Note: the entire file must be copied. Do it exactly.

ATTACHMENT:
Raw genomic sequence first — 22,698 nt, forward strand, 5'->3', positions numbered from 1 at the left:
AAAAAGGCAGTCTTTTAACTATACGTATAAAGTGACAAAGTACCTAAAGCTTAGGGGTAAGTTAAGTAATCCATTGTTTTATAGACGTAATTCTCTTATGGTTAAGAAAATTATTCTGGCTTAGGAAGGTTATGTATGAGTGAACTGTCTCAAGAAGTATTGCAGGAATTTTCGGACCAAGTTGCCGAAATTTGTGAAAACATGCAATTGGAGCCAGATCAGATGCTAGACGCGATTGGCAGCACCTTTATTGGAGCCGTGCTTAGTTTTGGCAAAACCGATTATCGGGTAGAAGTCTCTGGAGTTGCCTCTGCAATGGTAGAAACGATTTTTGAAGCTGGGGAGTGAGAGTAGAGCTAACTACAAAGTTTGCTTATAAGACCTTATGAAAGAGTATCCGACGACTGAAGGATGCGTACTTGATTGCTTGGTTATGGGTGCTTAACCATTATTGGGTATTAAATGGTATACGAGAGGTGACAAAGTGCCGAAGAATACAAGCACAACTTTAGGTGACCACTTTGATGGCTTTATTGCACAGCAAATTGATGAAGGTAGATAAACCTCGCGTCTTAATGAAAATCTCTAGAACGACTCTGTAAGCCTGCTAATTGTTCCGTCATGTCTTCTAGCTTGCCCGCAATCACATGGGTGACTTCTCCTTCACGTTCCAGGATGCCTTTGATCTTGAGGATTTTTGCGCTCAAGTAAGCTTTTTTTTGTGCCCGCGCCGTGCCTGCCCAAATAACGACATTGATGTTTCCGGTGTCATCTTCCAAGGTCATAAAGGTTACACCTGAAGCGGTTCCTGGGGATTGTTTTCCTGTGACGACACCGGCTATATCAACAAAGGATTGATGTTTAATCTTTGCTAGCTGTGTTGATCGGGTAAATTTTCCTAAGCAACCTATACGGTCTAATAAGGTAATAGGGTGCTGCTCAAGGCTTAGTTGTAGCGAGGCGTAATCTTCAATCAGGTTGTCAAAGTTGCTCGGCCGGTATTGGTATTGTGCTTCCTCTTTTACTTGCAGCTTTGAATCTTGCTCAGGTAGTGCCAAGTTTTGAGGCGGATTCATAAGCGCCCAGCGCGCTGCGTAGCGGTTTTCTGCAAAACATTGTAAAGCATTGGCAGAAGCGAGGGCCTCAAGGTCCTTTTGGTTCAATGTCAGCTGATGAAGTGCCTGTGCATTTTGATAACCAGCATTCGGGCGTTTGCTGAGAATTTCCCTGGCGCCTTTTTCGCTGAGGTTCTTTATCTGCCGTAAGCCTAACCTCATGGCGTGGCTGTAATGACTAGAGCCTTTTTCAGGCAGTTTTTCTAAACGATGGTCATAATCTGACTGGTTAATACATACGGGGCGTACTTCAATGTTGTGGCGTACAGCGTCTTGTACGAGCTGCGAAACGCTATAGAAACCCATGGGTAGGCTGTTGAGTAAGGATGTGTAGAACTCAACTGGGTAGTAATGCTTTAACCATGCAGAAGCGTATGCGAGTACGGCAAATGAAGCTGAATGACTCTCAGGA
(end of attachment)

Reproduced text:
Raw genomic sequence first — 22,698 nt, forward strand, 5'->3', positions numbered from 1 at the left:
AAAAAGGCAGTCTTTTAACTATACGTATAAAGTGACAAAGTACCTAAAGCTTAGGGGTAAGTTAAGTAATCCATTGTTTTATAGACGTAATTCTCTTATGGTTAAGAAAATTATTCTGGCTTAGGAAGGTTATGTATGAGTGAACTGTCTCAAGAAGTATTGCAGGAATTTTCGGACCAAGTTGCCGAAATTTGTGAAAACATGCAATTGGAGCCAGATCAGATGCTAGACGCGATTGGCAGCACCTTTATTGGAGCCGTGCTTAGTTTTGGCAAAACCGATTATCGGGTAGAAGTCTCTGGAGTTGCCTCTGCAATGGTAGAAACGATTTTTGAAGCTGGGGAGTGAGAGTAGAGCTAACTACAAAGTTTGCTTATAAGACCTTATGAAAGAGTATCCGACGACTGAAGGATGCGTACTTGATTGCTTGGTTATGGGTGCTTAACCATTATTGGGTATTAAATGGTATACGAGAGGTGACAAAGTGCCGAAGAATACAAGCACAACTTTAGGTGACCACTTTGATGGCTTTATTGCACAGCAAATTGATGAAGGTAGATAAACCTCGCGTCTTAATGAAAATCTCTAGAACGACTCTGTAAGCCTGCTAATTGTTCCGTCATGTCTTCTAGCTTGCCCGCAATCACATGGGTGACTTCTCCTTCACGTTCCAGGATGCCTTTGATCTTGAGGATTTTTGCGCTCAAGTAAGCTTTTTTTTGTGCCCGCGCCGTGCCTGCCCAAATAACGACATTGATGTTTCCGGTGTCATCTTCCAAGGTCATAAAGGTTACACCTGAAGCGGTTCCTGGGGATTGTTTTCCTGTGACGACACCGGCTATATCAACAAAGGATTGATGTTTAATCTTTGCTAGCTGTGTTGATCGGGTAAATTTTCCTAAGCAACCTATACGGTCTAATAAGGTAATAGGGTGCTGCTCAAGGCTTAGTTGTAGCGAGGCGTAATCTTCAATCAGGTTGTCAAAGTTGCTCGGCCGGTATTGGTATTGTGCTTCCTCTTTTACTTGCAGCTTTGAATCTTGCTCAGGTAGTGCCAAGTTTTGAGGCGGATTCATAAGCGCCCAGCGCGCTGCGTAGCGGTTTTCTGCAAAACATTGTAAAGCATTGGCAGAAGCGAGGGCCTCAAGGTCCTTTTGGTTCAATGTCAGCTGATGAAGTGCCTGTGCATTTTGATAACCAGCATTCGGGCGTTTGCTGAGAATTTCCCTGGCGCCTTTTTCGCTGAGGTTCTTTATCTGCCGTAAGCCTAACCTCATGGCGTGGCTGTAATGACTAGAGCCTTTTTCAGGCAGTTTTTCTAAACGATGGTCATAATCTGACTGGTTAATACATACGGGGCGTACTTCAATGTTGTGGCGTACAGCGTCTTGTACGAGCTGCGAAACGCTATAGAAACCCATGGGTAGGCTGTTGAGTAAGGATGTGTAGAACTCAACTGGGTAGTAATGCTTTAACCATGCAGAAGCGTATGCGAGTACGGCAAATGAAGCTGAATGACTCTCAGGA